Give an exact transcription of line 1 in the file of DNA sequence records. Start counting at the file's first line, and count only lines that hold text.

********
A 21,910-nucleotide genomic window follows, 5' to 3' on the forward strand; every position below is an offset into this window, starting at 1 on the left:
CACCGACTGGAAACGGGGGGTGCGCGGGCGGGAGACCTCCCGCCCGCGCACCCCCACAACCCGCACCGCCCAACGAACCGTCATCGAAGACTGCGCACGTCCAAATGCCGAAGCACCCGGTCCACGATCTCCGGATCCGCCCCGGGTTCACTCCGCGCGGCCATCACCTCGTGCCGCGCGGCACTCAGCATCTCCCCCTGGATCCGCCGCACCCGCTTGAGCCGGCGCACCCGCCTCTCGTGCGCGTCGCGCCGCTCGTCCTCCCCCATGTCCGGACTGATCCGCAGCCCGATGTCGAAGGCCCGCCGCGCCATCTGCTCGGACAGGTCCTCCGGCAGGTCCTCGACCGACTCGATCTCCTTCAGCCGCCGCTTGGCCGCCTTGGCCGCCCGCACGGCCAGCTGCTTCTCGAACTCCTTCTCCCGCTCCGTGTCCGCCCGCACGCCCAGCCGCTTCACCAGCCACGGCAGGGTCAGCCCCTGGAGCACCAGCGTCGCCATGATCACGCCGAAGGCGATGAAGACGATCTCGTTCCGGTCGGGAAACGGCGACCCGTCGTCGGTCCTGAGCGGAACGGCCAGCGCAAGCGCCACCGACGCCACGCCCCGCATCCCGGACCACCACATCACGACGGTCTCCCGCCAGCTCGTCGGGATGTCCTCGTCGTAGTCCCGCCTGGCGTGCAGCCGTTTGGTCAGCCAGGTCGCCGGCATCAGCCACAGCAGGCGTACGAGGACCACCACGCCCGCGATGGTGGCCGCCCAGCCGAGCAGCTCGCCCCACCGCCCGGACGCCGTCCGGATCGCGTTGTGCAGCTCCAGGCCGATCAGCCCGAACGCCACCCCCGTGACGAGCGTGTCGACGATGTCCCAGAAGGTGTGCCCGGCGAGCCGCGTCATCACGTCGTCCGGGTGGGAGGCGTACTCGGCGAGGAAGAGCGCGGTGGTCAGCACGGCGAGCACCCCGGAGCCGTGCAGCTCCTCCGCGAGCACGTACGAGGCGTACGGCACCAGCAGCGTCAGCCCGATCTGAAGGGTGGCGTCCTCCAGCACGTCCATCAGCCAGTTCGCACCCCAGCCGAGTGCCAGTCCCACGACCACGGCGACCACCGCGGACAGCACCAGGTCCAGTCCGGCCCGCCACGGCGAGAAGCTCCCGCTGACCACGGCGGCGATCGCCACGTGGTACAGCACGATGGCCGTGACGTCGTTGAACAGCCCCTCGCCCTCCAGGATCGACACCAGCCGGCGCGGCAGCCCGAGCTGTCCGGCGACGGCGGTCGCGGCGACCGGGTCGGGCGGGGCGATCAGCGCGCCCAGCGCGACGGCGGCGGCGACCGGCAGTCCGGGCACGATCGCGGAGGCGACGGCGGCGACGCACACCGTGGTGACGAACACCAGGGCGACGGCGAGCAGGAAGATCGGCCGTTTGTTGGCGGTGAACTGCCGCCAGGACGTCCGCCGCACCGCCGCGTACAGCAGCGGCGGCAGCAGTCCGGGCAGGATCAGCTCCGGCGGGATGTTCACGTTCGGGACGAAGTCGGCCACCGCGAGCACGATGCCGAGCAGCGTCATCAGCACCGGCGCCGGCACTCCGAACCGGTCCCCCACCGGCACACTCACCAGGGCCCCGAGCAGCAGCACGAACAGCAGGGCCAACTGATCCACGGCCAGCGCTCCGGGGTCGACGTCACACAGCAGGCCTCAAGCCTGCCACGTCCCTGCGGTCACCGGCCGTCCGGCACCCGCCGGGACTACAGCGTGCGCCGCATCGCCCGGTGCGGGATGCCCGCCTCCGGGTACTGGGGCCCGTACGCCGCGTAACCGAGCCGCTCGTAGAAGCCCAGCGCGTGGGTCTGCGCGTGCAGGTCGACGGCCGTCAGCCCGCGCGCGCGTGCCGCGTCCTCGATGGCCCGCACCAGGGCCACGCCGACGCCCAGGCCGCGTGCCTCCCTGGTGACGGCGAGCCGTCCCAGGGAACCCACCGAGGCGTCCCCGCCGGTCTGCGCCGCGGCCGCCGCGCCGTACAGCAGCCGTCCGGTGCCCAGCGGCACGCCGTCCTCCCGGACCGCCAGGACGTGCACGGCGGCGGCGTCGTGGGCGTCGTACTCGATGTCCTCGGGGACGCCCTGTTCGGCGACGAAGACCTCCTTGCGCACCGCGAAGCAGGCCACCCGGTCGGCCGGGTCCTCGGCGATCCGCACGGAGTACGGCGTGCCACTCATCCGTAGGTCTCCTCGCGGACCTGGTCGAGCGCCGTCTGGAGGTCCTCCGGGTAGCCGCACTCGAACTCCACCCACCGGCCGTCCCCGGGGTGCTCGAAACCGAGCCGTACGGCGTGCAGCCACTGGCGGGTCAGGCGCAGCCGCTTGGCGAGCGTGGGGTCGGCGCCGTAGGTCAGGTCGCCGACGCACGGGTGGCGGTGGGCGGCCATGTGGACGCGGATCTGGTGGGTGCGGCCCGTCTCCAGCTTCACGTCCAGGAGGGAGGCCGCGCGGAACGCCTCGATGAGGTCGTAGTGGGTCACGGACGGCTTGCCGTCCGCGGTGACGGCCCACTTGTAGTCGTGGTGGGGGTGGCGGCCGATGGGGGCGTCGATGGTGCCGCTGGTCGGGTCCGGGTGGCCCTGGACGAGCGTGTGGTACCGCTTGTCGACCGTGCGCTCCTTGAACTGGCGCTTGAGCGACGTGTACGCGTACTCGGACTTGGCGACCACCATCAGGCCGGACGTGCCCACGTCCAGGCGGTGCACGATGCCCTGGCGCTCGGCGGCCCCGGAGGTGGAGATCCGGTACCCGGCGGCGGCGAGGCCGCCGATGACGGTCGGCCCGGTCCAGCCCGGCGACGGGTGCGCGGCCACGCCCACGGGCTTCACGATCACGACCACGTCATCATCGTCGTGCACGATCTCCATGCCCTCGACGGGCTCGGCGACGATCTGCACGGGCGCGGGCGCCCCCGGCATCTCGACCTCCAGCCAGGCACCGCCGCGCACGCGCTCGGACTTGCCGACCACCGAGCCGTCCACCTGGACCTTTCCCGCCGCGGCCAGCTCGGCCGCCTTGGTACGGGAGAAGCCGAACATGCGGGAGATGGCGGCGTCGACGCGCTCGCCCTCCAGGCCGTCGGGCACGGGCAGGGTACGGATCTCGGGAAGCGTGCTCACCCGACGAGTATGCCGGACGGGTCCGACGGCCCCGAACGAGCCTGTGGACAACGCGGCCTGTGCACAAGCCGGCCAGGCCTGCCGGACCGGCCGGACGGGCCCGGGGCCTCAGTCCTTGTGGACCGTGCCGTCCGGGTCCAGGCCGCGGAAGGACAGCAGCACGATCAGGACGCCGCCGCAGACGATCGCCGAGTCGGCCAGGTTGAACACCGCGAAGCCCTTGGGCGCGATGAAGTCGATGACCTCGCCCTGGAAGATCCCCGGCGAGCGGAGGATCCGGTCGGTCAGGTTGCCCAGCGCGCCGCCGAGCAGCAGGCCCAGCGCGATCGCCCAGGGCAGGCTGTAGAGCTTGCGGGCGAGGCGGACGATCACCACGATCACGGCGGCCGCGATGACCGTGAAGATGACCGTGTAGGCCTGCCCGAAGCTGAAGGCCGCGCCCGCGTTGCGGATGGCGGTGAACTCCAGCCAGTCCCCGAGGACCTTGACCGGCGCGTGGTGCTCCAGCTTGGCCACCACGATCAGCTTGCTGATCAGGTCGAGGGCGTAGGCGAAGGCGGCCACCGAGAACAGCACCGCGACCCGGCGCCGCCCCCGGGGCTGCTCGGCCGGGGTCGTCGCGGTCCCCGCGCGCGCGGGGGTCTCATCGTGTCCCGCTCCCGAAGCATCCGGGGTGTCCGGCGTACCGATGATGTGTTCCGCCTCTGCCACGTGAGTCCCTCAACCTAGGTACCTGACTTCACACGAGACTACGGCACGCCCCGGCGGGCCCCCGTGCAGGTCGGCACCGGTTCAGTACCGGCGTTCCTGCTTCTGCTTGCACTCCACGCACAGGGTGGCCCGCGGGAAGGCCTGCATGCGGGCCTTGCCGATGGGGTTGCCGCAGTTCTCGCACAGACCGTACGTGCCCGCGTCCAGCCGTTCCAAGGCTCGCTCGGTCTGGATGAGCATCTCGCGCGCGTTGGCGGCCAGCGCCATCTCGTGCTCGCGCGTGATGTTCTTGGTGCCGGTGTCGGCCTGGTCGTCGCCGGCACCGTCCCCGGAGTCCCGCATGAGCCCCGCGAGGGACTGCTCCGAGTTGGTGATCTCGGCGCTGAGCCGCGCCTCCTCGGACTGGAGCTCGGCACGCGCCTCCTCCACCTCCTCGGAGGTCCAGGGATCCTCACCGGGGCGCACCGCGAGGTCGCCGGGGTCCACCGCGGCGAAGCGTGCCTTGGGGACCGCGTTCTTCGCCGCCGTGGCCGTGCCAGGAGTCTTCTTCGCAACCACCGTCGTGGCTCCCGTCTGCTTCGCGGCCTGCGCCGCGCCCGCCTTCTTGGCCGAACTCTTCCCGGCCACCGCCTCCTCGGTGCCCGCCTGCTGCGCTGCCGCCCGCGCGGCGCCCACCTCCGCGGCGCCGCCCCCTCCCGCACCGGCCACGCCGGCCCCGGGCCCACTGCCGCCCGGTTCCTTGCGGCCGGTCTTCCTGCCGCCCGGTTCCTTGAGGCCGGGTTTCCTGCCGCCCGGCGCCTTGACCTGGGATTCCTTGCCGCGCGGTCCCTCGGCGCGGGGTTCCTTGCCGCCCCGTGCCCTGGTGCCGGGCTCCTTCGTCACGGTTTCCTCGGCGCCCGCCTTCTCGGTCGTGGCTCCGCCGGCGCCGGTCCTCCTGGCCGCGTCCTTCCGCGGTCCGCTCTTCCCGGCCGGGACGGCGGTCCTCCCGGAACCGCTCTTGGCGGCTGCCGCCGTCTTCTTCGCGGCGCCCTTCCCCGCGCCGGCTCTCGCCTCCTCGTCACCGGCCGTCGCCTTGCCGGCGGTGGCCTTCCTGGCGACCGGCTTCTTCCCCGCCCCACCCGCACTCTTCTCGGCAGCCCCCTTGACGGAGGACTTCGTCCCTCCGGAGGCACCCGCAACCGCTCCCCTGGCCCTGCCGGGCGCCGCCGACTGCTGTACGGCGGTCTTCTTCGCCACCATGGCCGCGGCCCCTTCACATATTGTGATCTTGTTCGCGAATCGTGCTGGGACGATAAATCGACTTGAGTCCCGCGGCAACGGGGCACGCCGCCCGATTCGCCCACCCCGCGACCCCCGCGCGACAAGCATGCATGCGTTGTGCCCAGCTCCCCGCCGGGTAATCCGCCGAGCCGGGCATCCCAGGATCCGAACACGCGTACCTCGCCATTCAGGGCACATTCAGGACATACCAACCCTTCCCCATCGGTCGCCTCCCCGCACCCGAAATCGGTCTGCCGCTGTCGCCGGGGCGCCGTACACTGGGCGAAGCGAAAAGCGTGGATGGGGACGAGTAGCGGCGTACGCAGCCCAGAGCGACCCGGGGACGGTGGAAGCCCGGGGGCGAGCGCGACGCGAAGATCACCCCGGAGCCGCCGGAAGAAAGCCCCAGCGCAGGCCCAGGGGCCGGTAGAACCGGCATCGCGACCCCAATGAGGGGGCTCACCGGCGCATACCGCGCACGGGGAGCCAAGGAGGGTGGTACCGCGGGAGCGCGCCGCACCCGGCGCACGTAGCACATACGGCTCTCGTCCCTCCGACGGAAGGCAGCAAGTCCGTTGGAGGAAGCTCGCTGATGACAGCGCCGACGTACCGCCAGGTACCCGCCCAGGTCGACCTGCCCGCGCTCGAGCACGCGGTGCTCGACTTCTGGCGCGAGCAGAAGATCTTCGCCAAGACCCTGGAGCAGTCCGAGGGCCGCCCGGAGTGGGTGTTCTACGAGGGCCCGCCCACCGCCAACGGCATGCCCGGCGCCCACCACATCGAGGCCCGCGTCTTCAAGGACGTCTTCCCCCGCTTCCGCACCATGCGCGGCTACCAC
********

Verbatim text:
A 21,910-nucleotide genomic window follows, 5' to 3' on the forward strand; every position below is an offset into this window, starting at 1 on the left: